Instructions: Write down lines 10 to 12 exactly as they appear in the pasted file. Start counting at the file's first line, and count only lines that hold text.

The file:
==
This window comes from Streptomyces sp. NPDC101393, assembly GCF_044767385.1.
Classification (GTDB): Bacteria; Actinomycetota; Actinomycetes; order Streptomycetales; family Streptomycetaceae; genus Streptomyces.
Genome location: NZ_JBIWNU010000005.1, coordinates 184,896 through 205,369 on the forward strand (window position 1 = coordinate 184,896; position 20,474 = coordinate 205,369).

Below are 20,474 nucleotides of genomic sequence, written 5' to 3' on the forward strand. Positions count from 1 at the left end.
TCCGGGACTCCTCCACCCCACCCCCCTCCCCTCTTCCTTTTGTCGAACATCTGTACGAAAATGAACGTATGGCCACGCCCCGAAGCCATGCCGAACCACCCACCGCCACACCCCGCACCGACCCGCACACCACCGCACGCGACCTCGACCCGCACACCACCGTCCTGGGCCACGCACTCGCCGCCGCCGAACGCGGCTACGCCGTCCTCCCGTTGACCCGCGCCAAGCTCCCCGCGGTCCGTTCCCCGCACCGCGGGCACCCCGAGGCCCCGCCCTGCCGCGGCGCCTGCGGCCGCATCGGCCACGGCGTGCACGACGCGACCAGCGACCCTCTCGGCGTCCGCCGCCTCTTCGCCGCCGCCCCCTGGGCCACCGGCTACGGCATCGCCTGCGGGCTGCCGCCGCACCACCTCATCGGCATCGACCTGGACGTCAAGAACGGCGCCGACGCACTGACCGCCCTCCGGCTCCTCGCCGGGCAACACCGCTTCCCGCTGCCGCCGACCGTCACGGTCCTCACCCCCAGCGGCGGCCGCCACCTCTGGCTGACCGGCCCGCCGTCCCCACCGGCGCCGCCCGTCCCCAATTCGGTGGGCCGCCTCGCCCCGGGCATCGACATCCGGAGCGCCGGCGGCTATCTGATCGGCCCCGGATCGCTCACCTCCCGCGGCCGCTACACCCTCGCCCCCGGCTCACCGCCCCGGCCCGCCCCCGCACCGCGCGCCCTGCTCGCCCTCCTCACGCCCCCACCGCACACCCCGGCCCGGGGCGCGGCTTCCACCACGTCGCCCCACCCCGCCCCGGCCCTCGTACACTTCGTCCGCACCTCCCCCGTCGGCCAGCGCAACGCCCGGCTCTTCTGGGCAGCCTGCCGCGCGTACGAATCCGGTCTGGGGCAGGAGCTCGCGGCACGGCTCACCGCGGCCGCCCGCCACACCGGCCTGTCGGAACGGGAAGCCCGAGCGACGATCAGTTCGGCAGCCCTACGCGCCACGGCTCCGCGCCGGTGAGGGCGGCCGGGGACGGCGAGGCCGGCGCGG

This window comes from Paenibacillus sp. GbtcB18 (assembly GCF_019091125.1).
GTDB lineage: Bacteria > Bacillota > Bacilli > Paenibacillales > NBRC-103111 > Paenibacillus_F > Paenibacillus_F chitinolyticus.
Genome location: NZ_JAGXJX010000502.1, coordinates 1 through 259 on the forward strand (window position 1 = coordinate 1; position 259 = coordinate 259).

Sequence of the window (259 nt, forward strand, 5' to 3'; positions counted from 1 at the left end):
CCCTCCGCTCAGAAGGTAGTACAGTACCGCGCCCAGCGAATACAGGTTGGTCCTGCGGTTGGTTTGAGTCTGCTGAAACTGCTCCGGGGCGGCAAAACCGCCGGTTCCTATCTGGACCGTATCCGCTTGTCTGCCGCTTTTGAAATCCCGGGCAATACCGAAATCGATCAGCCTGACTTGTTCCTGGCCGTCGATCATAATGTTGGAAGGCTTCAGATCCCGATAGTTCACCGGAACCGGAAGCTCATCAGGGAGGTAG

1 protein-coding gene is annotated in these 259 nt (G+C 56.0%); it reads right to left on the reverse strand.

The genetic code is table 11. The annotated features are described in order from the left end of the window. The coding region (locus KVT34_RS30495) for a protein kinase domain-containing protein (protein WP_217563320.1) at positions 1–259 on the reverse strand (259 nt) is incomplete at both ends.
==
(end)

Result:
CCCTCCGCTCAGAAGGTAGTACAGTACCGCGCCCAGCGAATACAGGTTGGTCCTGCGGTTGGTTTGAGTCTGCTGAAACTGCTCCGGGGCGGCAAAACCGCCGGTTCCTATCTGGACCGTATCCGCTTGTCTGCCGCTTTTGAAATCCCGGGCAATACCGAAATCGATCAGCCTGACTTGTTCCTGGCCGTCGATCATAATGTTGGAAGGCTTCAGATCCCGATAGTTCACCGGAACCGGAAGCTCATCAGGGAGGTAG

1 protein-coding gene is annotated in these 259 nt (G+C 56.0%); it reads right to left on the reverse strand.

The genetic code is table 11. The annotated features are described in order from the left end of the window. The coding region (locus KVT34_RS30495) for a protein kinase domain-containing protein (protein WP_217563320.1) at positions 1–259 on the reverse strand (259 nt) is incomplete at both ends.